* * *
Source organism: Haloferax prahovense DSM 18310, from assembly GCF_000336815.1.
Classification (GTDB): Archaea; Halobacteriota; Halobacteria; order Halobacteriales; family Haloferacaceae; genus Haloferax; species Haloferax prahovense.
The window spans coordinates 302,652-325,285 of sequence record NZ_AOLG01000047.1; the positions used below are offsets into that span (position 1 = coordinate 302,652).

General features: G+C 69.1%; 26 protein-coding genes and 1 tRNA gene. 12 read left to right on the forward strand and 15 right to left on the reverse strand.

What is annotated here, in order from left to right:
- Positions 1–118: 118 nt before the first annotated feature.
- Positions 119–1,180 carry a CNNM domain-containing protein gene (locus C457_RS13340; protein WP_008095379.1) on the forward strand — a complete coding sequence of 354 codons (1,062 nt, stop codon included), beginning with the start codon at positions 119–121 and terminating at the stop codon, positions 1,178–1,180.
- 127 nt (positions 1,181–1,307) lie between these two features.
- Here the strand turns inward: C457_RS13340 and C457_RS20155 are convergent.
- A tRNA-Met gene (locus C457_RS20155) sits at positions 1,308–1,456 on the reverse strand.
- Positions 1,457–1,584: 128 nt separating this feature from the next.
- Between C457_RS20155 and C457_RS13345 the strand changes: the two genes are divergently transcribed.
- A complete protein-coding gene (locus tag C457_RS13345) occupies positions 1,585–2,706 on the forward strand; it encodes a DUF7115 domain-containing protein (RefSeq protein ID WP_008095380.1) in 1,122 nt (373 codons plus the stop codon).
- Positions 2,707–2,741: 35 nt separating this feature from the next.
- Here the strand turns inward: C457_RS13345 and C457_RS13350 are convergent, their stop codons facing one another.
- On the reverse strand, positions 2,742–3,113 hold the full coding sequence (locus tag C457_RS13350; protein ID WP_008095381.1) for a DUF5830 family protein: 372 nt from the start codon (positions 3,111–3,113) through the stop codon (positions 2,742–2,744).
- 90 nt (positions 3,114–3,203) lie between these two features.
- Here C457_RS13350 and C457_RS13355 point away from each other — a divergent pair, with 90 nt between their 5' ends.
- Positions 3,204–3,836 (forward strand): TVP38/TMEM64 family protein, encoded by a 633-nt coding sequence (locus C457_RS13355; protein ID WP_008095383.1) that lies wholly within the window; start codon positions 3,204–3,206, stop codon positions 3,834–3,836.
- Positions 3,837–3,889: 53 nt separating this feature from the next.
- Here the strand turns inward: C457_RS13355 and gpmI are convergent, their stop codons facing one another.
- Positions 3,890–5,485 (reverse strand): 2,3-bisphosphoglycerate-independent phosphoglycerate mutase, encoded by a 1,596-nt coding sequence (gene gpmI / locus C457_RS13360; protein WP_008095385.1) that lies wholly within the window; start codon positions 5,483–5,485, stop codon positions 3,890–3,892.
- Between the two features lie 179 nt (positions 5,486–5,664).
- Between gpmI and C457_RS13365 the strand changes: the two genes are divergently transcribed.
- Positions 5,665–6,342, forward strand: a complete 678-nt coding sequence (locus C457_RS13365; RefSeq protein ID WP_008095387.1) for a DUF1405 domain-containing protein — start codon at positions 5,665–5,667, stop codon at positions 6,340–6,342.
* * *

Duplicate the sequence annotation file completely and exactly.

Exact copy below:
Source organism: Haloferax prahovense DSM 18310, from assembly GCF_000336815.1.
Classification (GTDB): Archaea; Halobacteriota; Halobacteria; order Halobacteriales; family Haloferacaceae; genus Haloferax; species Haloferax prahovense.
The window spans coordinates 302,652-325,285 of sequence record NZ_AOLG01000047.1; the positions used below are offsets into that span (position 1 = coordinate 302,652).

General features: G+C 69.1%; 26 protein-coding genes and 1 tRNA gene. 12 read left to right on the forward strand and 15 right to left on the reverse strand.

What is annotated here, in order from left to right:
- Positions 1–118: 118 nt before the first annotated feature.
- Positions 119–1,180 carry a CNNM domain-containing protein gene (locus C457_RS13340; protein WP_008095379.1) on the forward strand — a complete coding sequence of 354 codons (1,062 nt, stop codon included), beginning with the start codon at positions 119–121 and terminating at the stop codon, positions 1,178–1,180.
- 127 nt (positions 1,181–1,307) lie between these two features.
- Here the strand turns inward: C457_RS13340 and C457_RS20155 are convergent.
- A tRNA-Met gene (locus C457_RS20155) sits at positions 1,308–1,456 on the reverse strand.
- Positions 1,457–1,584: 128 nt separating this feature from the next.
- Between C457_RS20155 and C457_RS13345 the strand changes: the two genes are divergently transcribed.
- A complete protein-coding gene (locus tag C457_RS13345) occupies positions 1,585–2,706 on the forward strand; it encodes a DUF7115 domain-containing protein (RefSeq protein ID WP_008095380.1) in 1,122 nt (373 codons plus the stop codon).
- Positions 2,707–2,741: 35 nt separating this feature from the next.
- Here the strand turns inward: C457_RS13345 and C457_RS13350 are convergent, their stop codons facing one another.
- On the reverse strand, positions 2,742–3,113 hold the full coding sequence (locus tag C457_RS13350; protein ID WP_008095381.1) for a DUF5830 family protein: 372 nt from the start codon (positions 3,111–3,113) through the stop codon (positions 2,742–2,744).
- 90 nt (positions 3,114–3,203) lie between these two features.
- Here C457_RS13350 and C457_RS13355 point away from each other — a divergent pair, with 90 nt between their 5' ends.
- Positions 3,204–3,836 (forward strand): TVP38/TMEM64 family protein, encoded by a 633-nt coding sequence (locus C457_RS13355; protein ID WP_008095383.1) that lies wholly within the window; start codon positions 3,204–3,206, stop codon positions 3,834–3,836.
- Positions 3,837–3,889: 53 nt separating this feature from the next.
- Here the strand turns inward: C457_RS13355 and gpmI are convergent, their stop codons facing one another.
- Positions 3,890–5,485 (reverse strand): 2,3-bisphosphoglycerate-independent phosphoglycerate mutase, encoded by a 1,596-nt coding sequence (gene gpmI / locus C457_RS13360; protein WP_008095385.1) that lies wholly within the window; start codon positions 5,483–5,485, stop codon positions 3,890–3,892.
- Between the two features lie 179 nt (positions 5,486–5,664).
- Between gpmI and C457_RS13365 the strand changes: the two genes are divergently transcribed.
- Positions 5,665–6,342, forward strand: a complete 678-nt coding sequence (locus C457_RS13365; RefSeq protein ID WP_008095387.1) for a DUF1405 domain-containing protein — start codon at positions 5,665–5,667, stop codon at positions 6,340–6,342.